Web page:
Reflections on the Death of God

In Section 125 of “The Gay Science,” Nietzsche introduces the haunting, enigmatic motif of the death of the God. In this paper I will briefly summarize this section and put it into conversation with some of the passages that precede it. I will identify what I take to be Nietzsche’s message. I will consider the merits of that message and what the proper response to it might be.

As he often does, in Section 125 Nietzsche makes use of an evocative short narrative as a vehicle for his observations. He tells us of a madman who causes a disturbance in the local market place. “Whither is God?” the man cries. “I will tell you. We have killed him–you and I. All of us are his murderers….Is not the greatness of this deed too great for us? Must we ourselves not become gods simply to appear worthy of it?” The listeners who had at first jeered at the madman are reduced to a stunned silence by his piercing jeremiad. He continues: “This tremendous event is still on its way, still wandering; it has not yet reached the ears of men…deeds, though done, still require time to be seen and heard.”

If we are to fully grasp what Nietzsche is trying to convey here, we must read 125 in continuity with prior sections. I find section 117 particularly relevant. Here Nietzsche draws attention to a peculiar feature of our present age, a feature so pervasive that we often fail to see just how radical it is: “Today one feels responsible only for one’s will and actions, and one finds pride in oneself….But during the longest period of the human past nothing was more terrible than to feel that one stood by oneself….While we experience law and submission as compulsion and loss, it was egoism that was formerly experienced as something painful and as real misery….There is no point on which we have learned to think and feel more differently.”

As Nietzsche points out, the valorization of autonomy is a recent development. The world in which we live, move, and have our being is not the world of the ancients and medievals. Theirs was a teleological universe of antecedent ends given by nature, tribe, or Deity. In contrast, ours is a universe of unencumbered selves, self-legislators pursuing their own ends in their own ways. The ethic of community has given way to the ethic of contract, the kingdom of heaven to the kingdom of ends. We have stoned the prophets, committed the scriptures to the flames as sophistry and illusion. Our creed proceeds not from the finger of God but from the pen of Justice Anthony Kennedy, who wrote that “At the heart of liberty is the right to define one’s own concept of existence, of meaning, of the universe, and of the mystery of human life.”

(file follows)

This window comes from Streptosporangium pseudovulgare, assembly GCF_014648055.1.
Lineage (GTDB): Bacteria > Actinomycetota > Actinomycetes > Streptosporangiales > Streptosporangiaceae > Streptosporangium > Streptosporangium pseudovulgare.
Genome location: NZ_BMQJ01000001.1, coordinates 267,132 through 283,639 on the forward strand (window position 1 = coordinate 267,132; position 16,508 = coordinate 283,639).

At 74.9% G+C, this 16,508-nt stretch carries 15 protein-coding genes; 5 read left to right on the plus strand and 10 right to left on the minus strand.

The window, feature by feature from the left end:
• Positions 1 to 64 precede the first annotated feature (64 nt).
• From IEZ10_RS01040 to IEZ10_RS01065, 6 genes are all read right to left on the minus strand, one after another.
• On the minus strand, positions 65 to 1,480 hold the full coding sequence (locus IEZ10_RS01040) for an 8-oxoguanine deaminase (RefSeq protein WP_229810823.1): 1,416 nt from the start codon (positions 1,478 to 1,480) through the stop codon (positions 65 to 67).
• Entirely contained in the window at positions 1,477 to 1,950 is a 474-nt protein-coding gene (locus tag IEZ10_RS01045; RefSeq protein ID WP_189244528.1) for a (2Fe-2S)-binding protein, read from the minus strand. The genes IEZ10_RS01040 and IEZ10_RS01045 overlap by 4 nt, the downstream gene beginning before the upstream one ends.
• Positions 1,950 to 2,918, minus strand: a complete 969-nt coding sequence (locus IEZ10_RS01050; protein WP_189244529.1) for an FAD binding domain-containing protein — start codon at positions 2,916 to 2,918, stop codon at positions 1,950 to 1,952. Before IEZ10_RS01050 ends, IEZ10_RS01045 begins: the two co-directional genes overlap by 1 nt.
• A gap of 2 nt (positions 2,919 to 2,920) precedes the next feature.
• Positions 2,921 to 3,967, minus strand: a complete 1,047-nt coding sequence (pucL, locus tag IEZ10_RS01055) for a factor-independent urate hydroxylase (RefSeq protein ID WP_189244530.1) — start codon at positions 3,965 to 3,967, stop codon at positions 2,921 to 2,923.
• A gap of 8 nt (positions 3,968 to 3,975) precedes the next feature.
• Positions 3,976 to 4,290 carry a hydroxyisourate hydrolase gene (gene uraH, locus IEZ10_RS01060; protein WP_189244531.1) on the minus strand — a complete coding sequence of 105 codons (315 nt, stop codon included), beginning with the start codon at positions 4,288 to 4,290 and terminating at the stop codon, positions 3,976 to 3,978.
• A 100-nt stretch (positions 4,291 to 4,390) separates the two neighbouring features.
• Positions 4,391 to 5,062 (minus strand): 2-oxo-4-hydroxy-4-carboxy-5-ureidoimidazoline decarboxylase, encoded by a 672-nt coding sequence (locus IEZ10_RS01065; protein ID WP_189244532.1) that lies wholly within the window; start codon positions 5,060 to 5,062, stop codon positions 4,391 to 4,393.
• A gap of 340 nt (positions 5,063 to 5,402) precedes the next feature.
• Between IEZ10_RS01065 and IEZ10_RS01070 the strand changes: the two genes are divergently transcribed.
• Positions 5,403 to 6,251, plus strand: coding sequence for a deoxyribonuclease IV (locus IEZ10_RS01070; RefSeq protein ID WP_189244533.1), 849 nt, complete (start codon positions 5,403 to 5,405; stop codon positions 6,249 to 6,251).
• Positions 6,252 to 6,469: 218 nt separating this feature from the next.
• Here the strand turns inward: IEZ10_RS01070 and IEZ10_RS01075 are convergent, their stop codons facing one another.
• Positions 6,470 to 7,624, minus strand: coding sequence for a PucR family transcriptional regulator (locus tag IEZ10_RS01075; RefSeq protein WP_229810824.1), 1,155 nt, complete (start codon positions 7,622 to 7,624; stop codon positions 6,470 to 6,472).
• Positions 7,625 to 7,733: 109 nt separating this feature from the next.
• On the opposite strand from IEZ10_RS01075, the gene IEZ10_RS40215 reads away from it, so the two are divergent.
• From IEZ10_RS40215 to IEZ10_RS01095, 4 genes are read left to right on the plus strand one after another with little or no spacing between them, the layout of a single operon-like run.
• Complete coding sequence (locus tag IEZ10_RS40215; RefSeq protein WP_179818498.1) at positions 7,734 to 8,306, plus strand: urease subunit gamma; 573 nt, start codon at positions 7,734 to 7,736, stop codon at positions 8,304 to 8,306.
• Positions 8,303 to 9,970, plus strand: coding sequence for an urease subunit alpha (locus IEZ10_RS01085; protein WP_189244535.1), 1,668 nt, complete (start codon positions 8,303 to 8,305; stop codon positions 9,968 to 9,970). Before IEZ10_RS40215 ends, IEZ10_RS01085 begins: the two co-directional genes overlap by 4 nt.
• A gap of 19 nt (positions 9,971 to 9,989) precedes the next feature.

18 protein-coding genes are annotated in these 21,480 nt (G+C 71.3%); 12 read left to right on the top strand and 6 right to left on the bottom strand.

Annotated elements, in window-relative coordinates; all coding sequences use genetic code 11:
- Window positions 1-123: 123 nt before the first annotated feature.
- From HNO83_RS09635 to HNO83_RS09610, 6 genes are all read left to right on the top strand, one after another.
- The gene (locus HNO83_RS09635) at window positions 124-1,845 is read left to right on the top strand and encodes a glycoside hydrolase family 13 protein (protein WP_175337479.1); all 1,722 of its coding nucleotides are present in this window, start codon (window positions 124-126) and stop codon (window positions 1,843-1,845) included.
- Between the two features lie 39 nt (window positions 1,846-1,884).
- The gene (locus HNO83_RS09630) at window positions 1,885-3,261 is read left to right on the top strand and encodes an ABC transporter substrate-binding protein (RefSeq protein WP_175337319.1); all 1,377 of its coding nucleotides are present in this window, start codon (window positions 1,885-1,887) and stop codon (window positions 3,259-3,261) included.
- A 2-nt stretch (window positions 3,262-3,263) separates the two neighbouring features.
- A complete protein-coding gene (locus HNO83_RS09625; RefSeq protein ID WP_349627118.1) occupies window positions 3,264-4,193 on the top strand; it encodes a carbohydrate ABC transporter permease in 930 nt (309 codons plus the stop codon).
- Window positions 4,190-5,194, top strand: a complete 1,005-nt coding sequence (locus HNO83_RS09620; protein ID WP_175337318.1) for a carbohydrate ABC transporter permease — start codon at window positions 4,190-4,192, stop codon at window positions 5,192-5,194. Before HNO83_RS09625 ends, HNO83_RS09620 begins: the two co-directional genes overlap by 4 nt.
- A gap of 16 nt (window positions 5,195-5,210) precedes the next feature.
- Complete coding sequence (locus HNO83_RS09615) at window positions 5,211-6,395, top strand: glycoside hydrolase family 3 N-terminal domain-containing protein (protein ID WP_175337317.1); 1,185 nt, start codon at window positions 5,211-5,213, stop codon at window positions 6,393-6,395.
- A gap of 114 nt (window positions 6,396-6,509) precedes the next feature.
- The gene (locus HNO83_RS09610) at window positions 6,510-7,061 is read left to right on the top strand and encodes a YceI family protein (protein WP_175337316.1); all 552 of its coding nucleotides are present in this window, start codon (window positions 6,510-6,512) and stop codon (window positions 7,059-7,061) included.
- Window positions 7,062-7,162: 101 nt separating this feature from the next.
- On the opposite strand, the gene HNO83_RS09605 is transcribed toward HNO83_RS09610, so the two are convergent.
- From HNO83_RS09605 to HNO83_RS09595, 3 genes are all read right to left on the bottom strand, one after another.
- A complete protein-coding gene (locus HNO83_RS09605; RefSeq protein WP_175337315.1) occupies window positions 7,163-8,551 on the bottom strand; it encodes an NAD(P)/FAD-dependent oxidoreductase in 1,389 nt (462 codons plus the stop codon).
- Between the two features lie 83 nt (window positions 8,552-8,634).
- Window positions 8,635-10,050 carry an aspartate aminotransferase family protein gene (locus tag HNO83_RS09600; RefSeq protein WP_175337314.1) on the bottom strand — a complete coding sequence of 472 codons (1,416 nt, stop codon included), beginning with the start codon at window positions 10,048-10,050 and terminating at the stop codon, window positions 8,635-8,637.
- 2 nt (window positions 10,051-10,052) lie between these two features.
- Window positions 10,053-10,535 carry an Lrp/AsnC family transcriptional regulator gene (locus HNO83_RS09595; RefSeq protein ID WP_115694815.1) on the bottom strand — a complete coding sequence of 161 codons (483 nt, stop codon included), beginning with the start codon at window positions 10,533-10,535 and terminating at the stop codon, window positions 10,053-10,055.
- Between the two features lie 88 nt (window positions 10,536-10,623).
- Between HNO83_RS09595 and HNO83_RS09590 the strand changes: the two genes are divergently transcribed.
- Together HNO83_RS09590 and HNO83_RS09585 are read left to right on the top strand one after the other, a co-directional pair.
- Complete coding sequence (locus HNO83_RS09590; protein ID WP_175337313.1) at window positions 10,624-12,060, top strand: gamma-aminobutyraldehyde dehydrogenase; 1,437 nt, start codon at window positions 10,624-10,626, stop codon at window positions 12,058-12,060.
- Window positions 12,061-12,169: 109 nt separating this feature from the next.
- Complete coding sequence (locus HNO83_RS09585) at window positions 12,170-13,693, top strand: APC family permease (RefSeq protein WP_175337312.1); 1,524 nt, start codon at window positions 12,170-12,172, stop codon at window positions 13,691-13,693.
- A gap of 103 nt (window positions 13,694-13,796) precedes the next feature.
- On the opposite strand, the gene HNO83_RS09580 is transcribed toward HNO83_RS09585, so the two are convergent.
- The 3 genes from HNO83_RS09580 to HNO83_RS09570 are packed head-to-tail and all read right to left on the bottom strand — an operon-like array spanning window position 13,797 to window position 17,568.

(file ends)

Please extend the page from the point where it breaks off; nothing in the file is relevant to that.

The death of God and the birth of authenticity are but two sides of the same coin. And tracing their reverberations is the work of generations. That project is inaugurated in section 108 with confidence and panache–”God is dead; but given the way of men, there may still be caves for thousands of years in which his shadow will be shown.–And we–we still have to vanquish his shadow, too.” But by 125, awareness dawns that the implications of this epochal event are as onerous as they are invigorating.

I agree with Nietzsche’s diagnosis of our predicament, but since I’m not yet familiar enough with Nietzsche to assess his prescription, I will instead try to give the beginnings of my own. It seems to me that the proper stance toward the death of God is neither despair nor elation, but cautious optimism. Whether His death is a gain, a loss, or something in between, it behooves us to see clearly the opportunities it affords us and the real costs it extracts from us if we are to grasp what is at stake in our present age. We should embrace autonomy and authenticity as genuine goods, while also recognizing that we are not disembodied souls floating free of all contingency and therefore at liberty to latch on to whatever ends strike our fancy. It may be that to live well is to find the most creative and authentic mode of being within the contours of the existence gifted to me by forebears and fate, to carry out the duties that press upon me in the way that only I can. For better or worse, we are all gods now, called to shape the lump of unorganized matter allotted to us into something that we can call good.

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